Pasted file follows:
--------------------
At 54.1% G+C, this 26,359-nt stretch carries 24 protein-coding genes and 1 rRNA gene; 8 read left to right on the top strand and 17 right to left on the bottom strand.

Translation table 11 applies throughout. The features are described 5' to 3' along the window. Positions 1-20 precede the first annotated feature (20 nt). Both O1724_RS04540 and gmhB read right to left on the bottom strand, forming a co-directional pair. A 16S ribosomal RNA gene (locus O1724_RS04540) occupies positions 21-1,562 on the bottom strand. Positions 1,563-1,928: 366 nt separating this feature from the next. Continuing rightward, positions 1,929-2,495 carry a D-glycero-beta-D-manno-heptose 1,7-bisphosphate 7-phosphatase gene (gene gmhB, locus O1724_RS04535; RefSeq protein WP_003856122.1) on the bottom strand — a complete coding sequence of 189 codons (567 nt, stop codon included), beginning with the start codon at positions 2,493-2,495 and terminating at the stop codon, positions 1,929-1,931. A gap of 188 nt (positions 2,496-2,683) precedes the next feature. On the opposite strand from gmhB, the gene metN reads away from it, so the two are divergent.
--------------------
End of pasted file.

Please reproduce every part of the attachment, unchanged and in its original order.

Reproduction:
At 54.1% G+C, this 26,359-nt stretch carries 24 protein-coding genes and 1 rRNA gene; 8 read left to right on the top strand and 17 right to left on the bottom strand.

Translation table 11 applies throughout. The features are described 5' to 3' along the window. Positions 1-20 precede the first annotated feature (20 nt). Both O1724_RS04540 and gmhB read right to left on the bottom strand, forming a co-directional pair. A 16S ribosomal RNA gene (locus O1724_RS04540) occupies positions 21-1,562 on the bottom strand. Positions 1,563-1,928: 366 nt separating this feature from the next. Continuing rightward, positions 1,929-2,495 carry a D-glycero-beta-D-manno-heptose 1,7-bisphosphate 7-phosphatase gene (gene gmhB, locus O1724_RS04535; RefSeq protein WP_003856122.1) on the bottom strand — a complete coding sequence of 189 codons (567 nt, stop codon included), beginning with the start codon at positions 2,493-2,495 and terminating at the stop codon, positions 1,929-1,931. A gap of 188 nt (positions 2,496-2,683) precedes the next feature. On the opposite strand from gmhB, the gene metN reads away from it, so the two are divergent.